Duh.





Through these fields of destruction

2 03 2014

I know zip about Ukraine & Crimea; this will not prevent me from having opinions about Ukraine & Crimea.

(Look ma! I’m pundit-ing!)

Anyway, the one thought that does keep popping up in me noggin is that Putin’s push in Crimea is a sign of weakness, not strength.

Soldiers, guns, tanks: these are artifacts of failure (of diplomacy, of cunning, of imagination); their use signals a breakdown, not a triumph.





War, what is it good for

11 09 2013

I’d long thought the whole Obama-as-master-of-11th-dimensional-chess gig was overblown.

One, all presidents engage in an insanely complicated matrix of gamesmanship, having to deal with the House, the Senate, governors, his own party, the opposing party, bureaucracies, the courts, monetary institutions, corporate institutions, the economy, interest groups, constituents, the UN, NATO, other regional and international institutions, international allies, international adversaries, nongovernmental organizations, and sundry other non-state actors. For starters.

Two, President Obama isn’t always, or even mostly, a master. He is smart and patient and willing to wait for whichever adversary to stumble, but it’s not as if his patience has always served him well (repeated attempts at compromise with Congressional Republicans), nor that he’s never stumbled (debt ceiling negotiations and the expiration of the Bush tax cuts). That he’s pretty good at recovering from his stumbles (and his opponents so terrible at recovering from theirs) has tended both to diminish the stumbles themselves and magnify his alleged mastery.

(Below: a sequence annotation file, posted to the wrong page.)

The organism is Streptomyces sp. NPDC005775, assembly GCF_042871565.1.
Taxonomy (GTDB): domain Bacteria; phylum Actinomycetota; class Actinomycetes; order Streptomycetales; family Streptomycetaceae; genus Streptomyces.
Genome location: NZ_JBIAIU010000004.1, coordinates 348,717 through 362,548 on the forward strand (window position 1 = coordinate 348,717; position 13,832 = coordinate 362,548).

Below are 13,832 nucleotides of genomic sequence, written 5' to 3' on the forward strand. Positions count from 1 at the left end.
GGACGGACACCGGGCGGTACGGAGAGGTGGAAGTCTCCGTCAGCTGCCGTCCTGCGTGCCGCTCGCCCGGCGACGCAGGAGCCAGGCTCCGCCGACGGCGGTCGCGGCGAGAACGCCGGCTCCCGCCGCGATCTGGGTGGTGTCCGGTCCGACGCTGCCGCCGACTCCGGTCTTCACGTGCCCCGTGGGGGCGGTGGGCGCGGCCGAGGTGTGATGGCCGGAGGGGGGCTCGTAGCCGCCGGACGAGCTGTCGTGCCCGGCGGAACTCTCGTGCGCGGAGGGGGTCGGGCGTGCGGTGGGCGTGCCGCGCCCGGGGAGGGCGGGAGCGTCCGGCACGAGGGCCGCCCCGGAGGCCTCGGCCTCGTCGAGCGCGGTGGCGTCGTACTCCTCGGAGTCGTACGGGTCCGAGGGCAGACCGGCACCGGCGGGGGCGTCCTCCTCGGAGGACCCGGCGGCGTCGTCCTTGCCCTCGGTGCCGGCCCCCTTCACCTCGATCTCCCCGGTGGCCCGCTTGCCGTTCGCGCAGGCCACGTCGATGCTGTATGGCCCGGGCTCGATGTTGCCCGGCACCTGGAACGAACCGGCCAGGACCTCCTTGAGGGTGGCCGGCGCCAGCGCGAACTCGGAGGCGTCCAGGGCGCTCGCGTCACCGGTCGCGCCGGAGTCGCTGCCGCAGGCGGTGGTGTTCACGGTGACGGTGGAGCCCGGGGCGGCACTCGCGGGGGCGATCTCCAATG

The situation in Syria seems to me a case of stumble-recovery. I didn’t think the drawing of the “red line” regarding  chemical weapons use was that big of deal, not least because there were multiple responses besides that of a military strike. (And as for the alleged loss of presidential/American credibility, well, christ, if actual air strikes on Qaddafi didn’t deter Assad, why would threats do so?)

No, the problem was with the immediate jump to the military option; all subsequent “messaging” problems flowed from the ill-conceived decision to bomb Iraq. That was the stumble.

Secretary Kerry also hasn’t been great in all of this, but whether his statement about Syria turning over his cache was off-hand or not, the fact that Syria and, more importantly, Russia, took him up on it, gave Obama the chance to recover.